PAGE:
Coronavirus: India denies forcing migrant workers to pay train fares home

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Following an outcry over its move to force migrant laborers seeking to return to their home states to pay their own train fares, the Indian government said on Monday that it was not the intention.

Millions of migrants, including daily-wage laborers, were stranded in the cities with no means of income after India went into lockdown on March 25 to curb the spread of coronavirus.

While thousands of them fled to their home villages on foot when the lockdown was announced, many others still remain stuck in the cities.

Read the latest updates in our dedicated coronavirus section.

After the first 40-day long lockdown was over, the government launched new “Shramik Special” trains which started operation from "Labour Day" on Friday to move the migrant workers to their home states.

But there have been several reports about migrants workers being charged for their train fares.

The special train tickets that can cost about 800 rupees ($11) was a burden on most of the daily-wage earners who have been surviving on state handouts after their income plummeted as a result of the lockdown.

Migrant workers shout slogans during a protest against the extension of the lockdown, at a slum in Mumbai, India, on April 14, 2020. (AP)
Migrant workers shout slogans during a protest against the extension of the lockdown, at a slum in Mumbai, India, on April 14, 2020. (AP)

According to a report by the Stranded Workers Action Network (Swan) 50 percent of them only had rations left for less than a day. And almost half of them have no food or money and around 80 percent of them had not received any sort of income since the lockdown began.

Therefore, the government’s move to force migrant laborers to pay their train fares has prompted derision.

The government officials initially defended the decision, saying it was necessary to ensure that only those who were "really stranded" would use the train services.

A government circular on Friday asked local officials to collect the ticket fare and hand over the total amount to the railways.

“Making the service free would make it difficult to screen people, and that the service was only intended for migrant workers and stranded students,” Railway Board chairman VK Yadav told a local newspaper.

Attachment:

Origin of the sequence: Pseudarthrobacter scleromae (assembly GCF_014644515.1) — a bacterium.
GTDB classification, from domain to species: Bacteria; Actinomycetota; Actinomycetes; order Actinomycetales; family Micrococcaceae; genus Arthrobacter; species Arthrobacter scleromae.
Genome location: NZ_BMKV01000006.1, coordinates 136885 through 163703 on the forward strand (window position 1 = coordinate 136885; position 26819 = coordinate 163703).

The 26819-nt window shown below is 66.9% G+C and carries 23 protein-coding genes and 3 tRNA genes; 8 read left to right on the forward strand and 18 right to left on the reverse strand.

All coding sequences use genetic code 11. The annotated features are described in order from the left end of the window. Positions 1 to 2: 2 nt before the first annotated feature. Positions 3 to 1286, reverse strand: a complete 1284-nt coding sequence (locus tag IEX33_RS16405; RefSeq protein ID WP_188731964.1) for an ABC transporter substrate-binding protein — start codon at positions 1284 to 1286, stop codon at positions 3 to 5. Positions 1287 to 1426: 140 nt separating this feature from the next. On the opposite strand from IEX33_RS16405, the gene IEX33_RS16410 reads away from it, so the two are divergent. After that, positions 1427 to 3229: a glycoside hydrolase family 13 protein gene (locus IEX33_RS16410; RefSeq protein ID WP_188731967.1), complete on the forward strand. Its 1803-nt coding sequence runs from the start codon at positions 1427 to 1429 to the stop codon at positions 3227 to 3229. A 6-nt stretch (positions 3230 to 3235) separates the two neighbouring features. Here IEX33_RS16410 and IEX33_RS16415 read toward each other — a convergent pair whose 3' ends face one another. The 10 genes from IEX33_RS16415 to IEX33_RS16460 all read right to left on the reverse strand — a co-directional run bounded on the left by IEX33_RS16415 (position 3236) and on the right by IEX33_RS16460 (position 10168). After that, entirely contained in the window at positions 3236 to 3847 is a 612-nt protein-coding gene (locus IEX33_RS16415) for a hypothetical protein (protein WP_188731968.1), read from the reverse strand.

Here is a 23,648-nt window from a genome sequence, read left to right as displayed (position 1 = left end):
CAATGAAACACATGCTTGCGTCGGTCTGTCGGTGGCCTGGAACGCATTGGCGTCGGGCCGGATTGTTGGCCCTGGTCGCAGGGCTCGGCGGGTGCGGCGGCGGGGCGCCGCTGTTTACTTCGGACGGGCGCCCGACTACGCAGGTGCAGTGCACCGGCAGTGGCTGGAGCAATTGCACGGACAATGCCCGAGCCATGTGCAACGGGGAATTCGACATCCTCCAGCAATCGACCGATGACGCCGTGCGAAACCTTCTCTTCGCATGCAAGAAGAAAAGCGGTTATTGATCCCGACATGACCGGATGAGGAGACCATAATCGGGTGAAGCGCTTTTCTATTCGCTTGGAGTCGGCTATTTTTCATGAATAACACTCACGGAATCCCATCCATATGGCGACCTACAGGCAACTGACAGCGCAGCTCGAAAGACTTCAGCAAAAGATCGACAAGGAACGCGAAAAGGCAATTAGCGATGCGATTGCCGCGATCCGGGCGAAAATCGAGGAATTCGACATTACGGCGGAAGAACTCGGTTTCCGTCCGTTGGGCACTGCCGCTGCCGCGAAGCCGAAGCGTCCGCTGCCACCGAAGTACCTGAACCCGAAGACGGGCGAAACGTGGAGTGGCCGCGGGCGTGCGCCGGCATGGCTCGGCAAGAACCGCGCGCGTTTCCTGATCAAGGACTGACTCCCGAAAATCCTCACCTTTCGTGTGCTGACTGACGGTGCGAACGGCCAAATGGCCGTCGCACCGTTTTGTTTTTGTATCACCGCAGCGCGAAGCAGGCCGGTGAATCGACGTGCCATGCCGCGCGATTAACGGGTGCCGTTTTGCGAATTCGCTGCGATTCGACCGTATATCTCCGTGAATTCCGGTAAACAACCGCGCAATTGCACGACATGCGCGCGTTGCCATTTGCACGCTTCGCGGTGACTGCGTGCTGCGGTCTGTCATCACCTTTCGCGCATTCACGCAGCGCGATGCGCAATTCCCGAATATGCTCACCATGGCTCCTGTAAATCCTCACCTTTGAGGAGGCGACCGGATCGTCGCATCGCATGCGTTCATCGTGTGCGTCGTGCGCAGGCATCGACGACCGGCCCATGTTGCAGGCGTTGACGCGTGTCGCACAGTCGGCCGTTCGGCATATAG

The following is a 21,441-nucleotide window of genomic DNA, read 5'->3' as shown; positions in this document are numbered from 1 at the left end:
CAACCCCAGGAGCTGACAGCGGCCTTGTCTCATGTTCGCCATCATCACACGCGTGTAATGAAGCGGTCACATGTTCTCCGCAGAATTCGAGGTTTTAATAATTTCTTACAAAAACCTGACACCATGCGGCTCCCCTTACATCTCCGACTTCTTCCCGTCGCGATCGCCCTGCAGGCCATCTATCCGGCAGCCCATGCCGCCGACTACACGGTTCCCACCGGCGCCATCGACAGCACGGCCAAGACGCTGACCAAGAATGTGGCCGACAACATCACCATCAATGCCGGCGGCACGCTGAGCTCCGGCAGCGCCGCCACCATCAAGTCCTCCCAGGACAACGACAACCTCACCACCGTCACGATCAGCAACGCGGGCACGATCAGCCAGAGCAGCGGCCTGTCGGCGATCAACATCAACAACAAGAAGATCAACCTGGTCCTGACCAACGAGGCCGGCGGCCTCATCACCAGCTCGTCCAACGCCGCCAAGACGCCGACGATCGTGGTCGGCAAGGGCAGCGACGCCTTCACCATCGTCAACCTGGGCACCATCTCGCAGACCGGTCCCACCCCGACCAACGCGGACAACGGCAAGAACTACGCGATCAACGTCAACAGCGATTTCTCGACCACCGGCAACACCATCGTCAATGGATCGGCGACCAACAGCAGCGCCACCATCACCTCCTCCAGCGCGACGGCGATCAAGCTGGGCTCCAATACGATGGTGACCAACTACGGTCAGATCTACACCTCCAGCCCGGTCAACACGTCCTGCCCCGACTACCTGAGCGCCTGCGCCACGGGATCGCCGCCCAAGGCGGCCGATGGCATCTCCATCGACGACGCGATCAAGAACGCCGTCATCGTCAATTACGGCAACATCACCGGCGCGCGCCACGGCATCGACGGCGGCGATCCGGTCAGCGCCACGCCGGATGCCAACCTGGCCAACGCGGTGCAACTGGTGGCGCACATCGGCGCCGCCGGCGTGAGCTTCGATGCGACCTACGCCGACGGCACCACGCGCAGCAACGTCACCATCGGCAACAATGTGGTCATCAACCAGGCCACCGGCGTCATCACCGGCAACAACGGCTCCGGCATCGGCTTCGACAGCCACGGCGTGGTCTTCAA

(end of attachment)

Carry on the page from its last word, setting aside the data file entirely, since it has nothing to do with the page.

Opposition politicians reacted with incredulity to the decision. Several political parties and civil society members criticized the decision calling it "inhuman" and the main opposition Congress party even offered to pay the fares.

The party president Sonia Gandhi said the Congress would make arrangements to pay the fares as a gesture of "solidarity".

The National Conference leader, Omar Abdullah, tweeted: “If you are stuck abroad … the government will fly you back for free, but if you are a migrant worker stranded in another state, be prepared to cough up the money for the cost of travel.”

The Samajwadi party leader, Akhilesh Yadav, called the decision “highly shameful”.

This pushed the government into the defensive. Government sources on Monday clarified that most of the states are paying for their travel.

The ruling BJP said on Monday the railways subsidized 85 percent of ticket fare for the special trains and the state government had to pay the remaining 15 percent.

As per sources, the government has listed the payment mode as per which most of the states are paying for operations of the special Shramik Special trains to ferry stranded migrants.

In a tweet, BJP MP Subramanian Swamy said that migrant workers would not have to pay money as the rail travel will be free from now onwards.

Swamy, in a tweet, said, “Talked to Piyush Goel office. Govt will pay 85 percent and State Govt 15 percent. Migrant labor will go free. Ministry will clarify with an official statement.“

Health Ministry Joint Secretary Lav Agarwal told reporters the government “never asked states to charge money from the stranded laborers,“ instead asking them to split the cost between themselves and the train operators, NDTV reported.

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